I was fortunate to be teaching two classes online just as we as a nation started seeing the impact and the terrible potential of Covid-19 — one class called “Writing Winter Poems with Mary Oliver” and the other called “Hygge Poems: Writing the Cold Away with the Cozy Danish Concept,” each of which circled around community and ways which creativity and nature sustain us, especially in difficult times. These courses and my wonderful students’ discussions shored me up for this prolonged exile from some mundane daily pleasures.
Right now, knowing how to stay in touch with these sources of comfort is an essential life skill, doubly important to sustaining a writing practice. Our once-sacred writing time might be thrown into chaos working around the schedules and needs of others suddenly sharing our space and our attention.
Before the stay at home order, my husband and I had made a trip to Vermont, where my best friend lives. This was the end of February/early March, and I hadn’t really taken the news seriously before the trip, what little of it I’d read in the days before we left. My days had been full of planning for the trip and packing and getting the classes squared away so we could enjoy our time there.
When we arrived home and then were ordered to stay there, I found my writing routine fragmented from the changes and our new household schedule. Even if I could find a quiet moment, what then? I’d sit at my desk and spend my time reading/obsessing about the news, recovering from a variety of distractions, and making lists, never quite getting to my own creative work.
It took a deep dive back into planning the final stretch of the Mary Oliver class (which was ending just as we arrived home) to make me realize that the answer to connecting with my muse, and soothing my fearful and upset spirit was right in front of me. Mary Oliver’s poems are packed to the brim with beauty, but they also often include nature’s austerity, and its seeming cruelty. She says “The Murderer’s House,” “This is our failure,/that in all the world/[O]nly the stricken have learned how to grieve.” (New & Selected, vol.1, Beacon Press, 1992). We’re certainly learning to grieve right now. What else is a virus but part of this natural order, something which has moved through ecosystems and found an unfortunate new system to call home? Each time I encountered this logic in my journals, I could turn to the hygge readings, finding words like those of Eleanor Lerman in her beautiful poem “Starfish,” “There is movement beneath the water, but it/may be nothing. There may be nothing going on. […] This is life’s way of letting you know that/you are lucky.”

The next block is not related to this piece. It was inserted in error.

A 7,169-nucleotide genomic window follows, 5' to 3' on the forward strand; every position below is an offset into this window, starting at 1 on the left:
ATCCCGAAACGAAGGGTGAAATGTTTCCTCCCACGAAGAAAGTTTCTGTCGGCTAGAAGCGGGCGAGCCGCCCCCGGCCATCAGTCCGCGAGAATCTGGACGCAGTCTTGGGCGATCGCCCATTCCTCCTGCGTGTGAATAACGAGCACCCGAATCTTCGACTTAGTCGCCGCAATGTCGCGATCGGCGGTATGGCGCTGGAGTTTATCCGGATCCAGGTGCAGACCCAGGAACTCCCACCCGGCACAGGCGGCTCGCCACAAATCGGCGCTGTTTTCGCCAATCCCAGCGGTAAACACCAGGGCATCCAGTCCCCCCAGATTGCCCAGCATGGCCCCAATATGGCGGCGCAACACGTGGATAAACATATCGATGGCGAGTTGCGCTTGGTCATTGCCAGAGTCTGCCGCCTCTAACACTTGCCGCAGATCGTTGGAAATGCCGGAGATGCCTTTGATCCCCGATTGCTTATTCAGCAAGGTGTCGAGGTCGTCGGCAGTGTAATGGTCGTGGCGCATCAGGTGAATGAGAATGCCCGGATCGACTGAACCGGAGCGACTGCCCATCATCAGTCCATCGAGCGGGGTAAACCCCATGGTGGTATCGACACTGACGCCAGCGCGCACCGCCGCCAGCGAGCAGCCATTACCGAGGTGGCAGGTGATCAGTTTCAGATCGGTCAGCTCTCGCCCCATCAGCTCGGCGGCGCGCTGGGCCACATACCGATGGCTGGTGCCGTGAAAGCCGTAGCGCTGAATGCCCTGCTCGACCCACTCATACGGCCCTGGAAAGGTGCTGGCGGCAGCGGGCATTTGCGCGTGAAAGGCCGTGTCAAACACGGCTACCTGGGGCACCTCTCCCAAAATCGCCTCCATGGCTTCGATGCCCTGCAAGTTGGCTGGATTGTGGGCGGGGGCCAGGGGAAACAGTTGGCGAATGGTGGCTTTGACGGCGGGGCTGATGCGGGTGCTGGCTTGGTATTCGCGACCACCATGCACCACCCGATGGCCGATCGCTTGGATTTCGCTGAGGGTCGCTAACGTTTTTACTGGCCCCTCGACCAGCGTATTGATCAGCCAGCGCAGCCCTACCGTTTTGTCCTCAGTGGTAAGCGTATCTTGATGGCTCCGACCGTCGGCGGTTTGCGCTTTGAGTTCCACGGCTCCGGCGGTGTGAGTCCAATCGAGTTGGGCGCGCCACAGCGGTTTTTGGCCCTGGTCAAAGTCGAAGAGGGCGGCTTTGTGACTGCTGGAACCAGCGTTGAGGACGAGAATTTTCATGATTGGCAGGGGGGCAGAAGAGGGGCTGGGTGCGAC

(Our Post Soviet History Unfolds. Saraband, 2005.) I’d begin again to pay attention to the “nothing going on” in my life which told me how lucky I was. The sole purpose of the class was finding warmth and community spirit and writing poems which celebrated those resources we already had.
In Hygge Poems and Writing Winter Poems with Mary Oliver, every poem I chose, every music video or comic I added to the week’s materials, felt like another moment of nourishment for my muse. I wasn’t only helping students to provision their own writing practices, I was learning as I went what would help me frame each day and focus on my writing when I could, and look for soul-bolstering balms in the world at hand when I couldn’t.
When these classes closed, I realized I didn’t want to stop sharing these ideas, so I approached the Loft about offering a one day pay-what-you-like/pay-what-you’re-able webinar to invite people to join me in reading and writing poems which truly do shelter in poetry. They welcomed this idea, and got to work straightaway to make it possible.
As many of us are confined in our houses, how fortunate we are that we can retreat into poetry to find comfort. In this webinar class, we’ll read and write poems about solace found in nature, the space around us, and the people we love. We’ll find strength in poetry by Joy Harjo, Penelope Shuttle and Barbara Crooker and more. By the end of this webinar class, you’ll have a few fresh drafts, along with new writing strategies and a resource list to use even once our hunkering down comes to a close.
I hope others will consider joining me as we devote this time to reconnecting with our muse, and drawing strength from our common wellspring of serenity and – dare I say it? – joy, even in troubled times.
For more information or to sign up for the webinar, please see the link below:
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Sarah Ann Winn’s first book, Alma Almanac (Barrow Street, 2017) was selected by Elaine Equi as winner of the Barrow Street Book Prize. She’s the author of five chapbooks, the most recent of which is Ever After the End Matter (Porkbelly Press, 2019). Her writing has appeared in many publications, online and in print, including Five Points, Kenyon Review Online, Massachusetts Review, Smartish Pace and Tupelo Quarterly, among others. She serves as Reviews Editor for Tinderbox Poetry Journal, and she currently teaches poetry workshops in Northern Virginia and the DC Metro area, and online at the Writers Center and at the Loft Literary Center.